Sex Tourism And Prostitution An Issue For WRI?


The dozen or so women who attended the Women’s Theme Group at the WRI Triennial (28 July to 3 August, near Namur, Belgium) met regularly to discuss the increasing militarization of women’s lives. One interesting aspect to the discussion was the role of religion in women’s lives, and how this either added to or undermined militarization. The question was asked “Think about your experiences as a woman growing up in a particular religious culture—or in an atheist environment. Do you see any connections between religion and militarisation in your culture?” On another day the discussion urged participants to think about stories they knew which illustrated a link between militarisation and poverty.

Another aspect was the issue of forced prostitution. As one woman noted, WRI has been against military conscription since its founding. Prostitution (which is often connected to militarism) can be seen as the forced conscription of women’s bodies. At a later plenary session, the theme group urged WRI to become actively involved in the struggle against the sexual exploitation of women and girls.

Niramon Prudtatorn of the Thai organization Friends of Women (FOW) spoke at the 30 July meeting of the theme group on forced prostitution. She was followed by Juliane von Krause of Terres des Femmes, a group which is also working against the sexual exploitation of women and girls (Terres des Femmes, Postfach 2531, 7400 Tübingen, Germany. Tel. +49 7071 24289).

Ulla Eberhard of Graswurzelrevolution-Föderation Gewaltfreier Aktionsgruppen introduced the speakers with these words, “The Vietnam war increased prostitution in Asia. There is a fear that the war in the Gulf will do the same there. If not in the Gulf region, then perhaps elsewhere—a newspaper recently reported that US soldiers in the Gulf were being sent to Thailand for rest and recreation (R&R).”

Niramon Prudtatorn then gave her presentation. “Prostitution is seen as a women’s issue in Thailand, the responsibility of women only,” she said. “But not just foreigners are clients—there is a Thai tradition of men going to prostitutes, too. US soldiers still come two or three times a year, in fleets of 90,000. German tourists come, some 250,000 of them. 60% of them are men. You can see the contrast—35,000 Thais apply each year to visit Germany—60 to 70% of them are women.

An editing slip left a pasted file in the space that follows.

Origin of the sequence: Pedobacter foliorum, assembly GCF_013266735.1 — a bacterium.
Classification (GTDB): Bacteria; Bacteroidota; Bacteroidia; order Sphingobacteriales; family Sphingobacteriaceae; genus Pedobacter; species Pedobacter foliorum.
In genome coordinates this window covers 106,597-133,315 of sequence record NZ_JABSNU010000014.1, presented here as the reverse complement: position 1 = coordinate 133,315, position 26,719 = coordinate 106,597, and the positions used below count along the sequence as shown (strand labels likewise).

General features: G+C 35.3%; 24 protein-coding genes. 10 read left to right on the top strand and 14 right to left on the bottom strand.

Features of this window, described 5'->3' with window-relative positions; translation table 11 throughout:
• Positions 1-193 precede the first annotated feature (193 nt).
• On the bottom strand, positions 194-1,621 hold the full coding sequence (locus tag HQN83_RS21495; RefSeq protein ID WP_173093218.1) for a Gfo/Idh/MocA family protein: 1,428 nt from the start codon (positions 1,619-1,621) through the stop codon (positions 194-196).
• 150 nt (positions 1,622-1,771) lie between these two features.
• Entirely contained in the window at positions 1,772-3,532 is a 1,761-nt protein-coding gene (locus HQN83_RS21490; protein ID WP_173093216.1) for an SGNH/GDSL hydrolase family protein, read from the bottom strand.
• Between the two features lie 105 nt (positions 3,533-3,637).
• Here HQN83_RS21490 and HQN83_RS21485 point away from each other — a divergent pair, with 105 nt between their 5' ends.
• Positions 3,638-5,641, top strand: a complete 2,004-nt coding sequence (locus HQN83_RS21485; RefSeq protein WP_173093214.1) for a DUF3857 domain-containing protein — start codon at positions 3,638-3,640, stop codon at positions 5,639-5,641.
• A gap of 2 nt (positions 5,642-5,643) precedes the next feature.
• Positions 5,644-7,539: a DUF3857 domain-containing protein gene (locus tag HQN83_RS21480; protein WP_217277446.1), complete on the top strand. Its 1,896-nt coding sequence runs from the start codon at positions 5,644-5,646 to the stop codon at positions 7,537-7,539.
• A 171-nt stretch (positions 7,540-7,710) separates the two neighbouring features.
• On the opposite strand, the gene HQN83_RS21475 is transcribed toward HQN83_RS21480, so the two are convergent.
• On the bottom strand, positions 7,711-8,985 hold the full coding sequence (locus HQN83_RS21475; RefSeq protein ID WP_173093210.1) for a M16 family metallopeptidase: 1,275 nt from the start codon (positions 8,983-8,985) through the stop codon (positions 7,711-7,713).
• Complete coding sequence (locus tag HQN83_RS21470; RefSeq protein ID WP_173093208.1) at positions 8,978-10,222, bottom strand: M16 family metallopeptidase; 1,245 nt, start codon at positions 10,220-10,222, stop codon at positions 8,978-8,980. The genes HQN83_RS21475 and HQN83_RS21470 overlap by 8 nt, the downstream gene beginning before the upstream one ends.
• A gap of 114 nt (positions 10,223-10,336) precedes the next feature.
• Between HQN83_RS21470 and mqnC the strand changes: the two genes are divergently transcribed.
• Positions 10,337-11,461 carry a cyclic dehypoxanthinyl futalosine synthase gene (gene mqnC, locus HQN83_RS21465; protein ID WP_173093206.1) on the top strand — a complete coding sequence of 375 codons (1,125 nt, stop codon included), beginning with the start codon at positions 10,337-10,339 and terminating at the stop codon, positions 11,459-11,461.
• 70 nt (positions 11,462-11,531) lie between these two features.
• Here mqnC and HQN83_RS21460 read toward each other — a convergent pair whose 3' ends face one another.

“Ten years ago travel agencies included the price of visiting prostitutes in the ticket. Informal investigations revealed about one million prostitutes in Thailand, 800,000 of them under 16 years of age. The government figures estimate about ten times less than this. Thailand has a very bad image which does concern the government. The government blames women for AIDS and sexually transmitted diseases. Thai women’s groups see how the women are blamed, researched and studied. Why not study, arrest and blame the men? Why are women divided into good women and bad women? Why are men who use prostitutes seen as ‘real’ men? Four to six million men go to prostitutes—this should be seen as a problem, too.

“Prostitution should be seen as a human rights violation. Why do some people have the right to buy other’s bodies? If we want to promote the idea of social development, prostitution is not only an economic problem. We must look long-term, and see these one million women as having families, these six million men as having six million families. AIDS adds an extra dimension, as prostitution is an international issue now with AIDS and foreigners.